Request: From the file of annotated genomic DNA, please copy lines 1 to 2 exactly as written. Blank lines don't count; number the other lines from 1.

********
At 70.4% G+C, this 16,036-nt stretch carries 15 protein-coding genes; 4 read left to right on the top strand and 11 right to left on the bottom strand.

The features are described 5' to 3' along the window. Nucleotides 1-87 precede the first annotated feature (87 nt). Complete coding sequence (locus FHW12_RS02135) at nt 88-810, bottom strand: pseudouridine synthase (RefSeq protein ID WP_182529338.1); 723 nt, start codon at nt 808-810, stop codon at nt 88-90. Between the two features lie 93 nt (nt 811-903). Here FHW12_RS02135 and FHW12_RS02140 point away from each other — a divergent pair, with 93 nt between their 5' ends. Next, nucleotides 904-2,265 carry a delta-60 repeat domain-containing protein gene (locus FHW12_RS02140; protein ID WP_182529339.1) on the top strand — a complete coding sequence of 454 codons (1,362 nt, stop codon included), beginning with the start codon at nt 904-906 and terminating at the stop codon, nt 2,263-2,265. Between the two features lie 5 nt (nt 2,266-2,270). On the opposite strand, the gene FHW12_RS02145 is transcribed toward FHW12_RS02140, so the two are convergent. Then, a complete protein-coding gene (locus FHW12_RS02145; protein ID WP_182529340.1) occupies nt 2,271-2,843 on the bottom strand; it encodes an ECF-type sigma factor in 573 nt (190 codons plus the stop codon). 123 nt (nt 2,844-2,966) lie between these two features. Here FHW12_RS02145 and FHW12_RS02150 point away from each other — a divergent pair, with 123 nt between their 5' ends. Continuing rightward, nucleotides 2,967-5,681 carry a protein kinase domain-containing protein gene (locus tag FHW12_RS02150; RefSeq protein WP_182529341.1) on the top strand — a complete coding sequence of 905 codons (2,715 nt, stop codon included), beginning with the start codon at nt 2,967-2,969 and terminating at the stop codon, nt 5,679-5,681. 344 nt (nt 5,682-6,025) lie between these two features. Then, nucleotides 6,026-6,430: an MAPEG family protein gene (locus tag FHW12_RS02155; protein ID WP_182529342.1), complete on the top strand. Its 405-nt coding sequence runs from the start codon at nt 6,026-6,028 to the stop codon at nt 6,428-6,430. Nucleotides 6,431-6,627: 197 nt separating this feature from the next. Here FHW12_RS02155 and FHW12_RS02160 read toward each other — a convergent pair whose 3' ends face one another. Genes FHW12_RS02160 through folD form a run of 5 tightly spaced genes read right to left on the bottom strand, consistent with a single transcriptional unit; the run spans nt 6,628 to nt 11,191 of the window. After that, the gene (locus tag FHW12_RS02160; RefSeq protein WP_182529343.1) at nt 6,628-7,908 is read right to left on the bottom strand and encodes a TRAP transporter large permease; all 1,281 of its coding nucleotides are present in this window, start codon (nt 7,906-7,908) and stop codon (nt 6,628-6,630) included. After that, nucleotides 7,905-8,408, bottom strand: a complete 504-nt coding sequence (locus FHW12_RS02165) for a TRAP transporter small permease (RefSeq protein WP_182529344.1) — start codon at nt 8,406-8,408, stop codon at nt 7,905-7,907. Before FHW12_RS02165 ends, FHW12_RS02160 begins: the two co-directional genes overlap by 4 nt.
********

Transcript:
At 70.4% G+C, this 16,036-nt stretch carries 15 protein-coding genes; 4 read left to right on the top strand and 11 right to left on the bottom strand.

The features are described 5' to 3' along the window. Nucleotides 1-87 precede the first annotated feature (87 nt). Complete coding sequence (locus FHW12_RS02135) at nt 88-810, bottom strand: pseudouridine synthase (RefSeq protein ID WP_182529338.1); 723 nt, start codon at nt 808-810, stop codon at nt 88-90. Between the two features lie 93 nt (nt 811-903). Here FHW12_RS02135 and FHW12_RS02140 point away from each other — a divergent pair, with 93 nt between their 5' ends. Next, nucleotides 904-2,265 carry a delta-60 repeat domain-containing protein gene (locus FHW12_RS02140; protein ID WP_182529339.1) on the top strand — a complete coding sequence of 454 codons (1,362 nt, stop codon included), beginning with the start codon at nt 904-906 and terminating at the stop codon, nt 2,263-2,265. Between the two features lie 5 nt (nt 2,266-2,270). On the opposite strand, the gene FHW12_RS02145 is transcribed toward FHW12_RS02140, so the two are convergent. Then, a complete protein-coding gene (locus FHW12_RS02145; protein ID WP_182529340.1) occupies nt 2,271-2,843 on the bottom strand; it encodes an ECF-type sigma factor in 573 nt (190 codons plus the stop codon). 123 nt (nt 2,844-2,966) lie between these two features. Here FHW12_RS02145 and FHW12_RS02150 point away from each other — a divergent pair, with 123 nt between their 5' ends. Continuing rightward, nucleotides 2,967-5,681 carry a protein kinase domain-containing protein gene (locus tag FHW12_RS02150; RefSeq protein WP_182529341.1) on the top strand — a complete coding sequence of 905 codons (2,715 nt, stop codon included), beginning with the start codon at nt 2,967-2,969 and terminating at the stop codon, nt 5,679-5,681. 344 nt (nt 5,682-6,025) lie between these two features. Then, nucleotides 6,026-6,430: an MAPEG family protein gene (locus tag FHW12_RS02155; protein ID WP_182529342.1), complete on the top strand. Its 405-nt coding sequence runs from the start codon at nt 6,026-6,028 to the stop codon at nt 6,428-6,430. Nucleotides 6,431-6,627: 197 nt separating this feature from the next. Here FHW12_RS02155 and FHW12_RS02160 read toward each other — a convergent pair whose 3' ends face one another. Genes FHW12_RS02160 through folD form a run of 5 tightly spaced genes read right to left on the bottom strand, consistent with a single transcriptional unit; the run spans nt 6,628 to nt 11,191 of the window. After that, the gene (locus tag FHW12_RS02160; RefSeq protein WP_182529343.1) at nt 6,628-7,908 is read right to left on the bottom strand and encodes a TRAP transporter large permease; all 1,281 of its coding nucleotides are present in this window, start codon (nt 7,906-7,908) and stop codon (nt 6,628-6,630) included. After that, nucleotides 7,905-8,408, bottom strand: a complete 504-nt coding sequence (locus FHW12_RS02165) for a TRAP transporter small permease (RefSeq protein WP_182529344.1) — start codon at nt 8,406-8,408, stop codon at nt 7,905-7,907. Before FHW12_RS02165 ends, FHW12_RS02160 begins: the two co-directional genes overlap by 4 nt.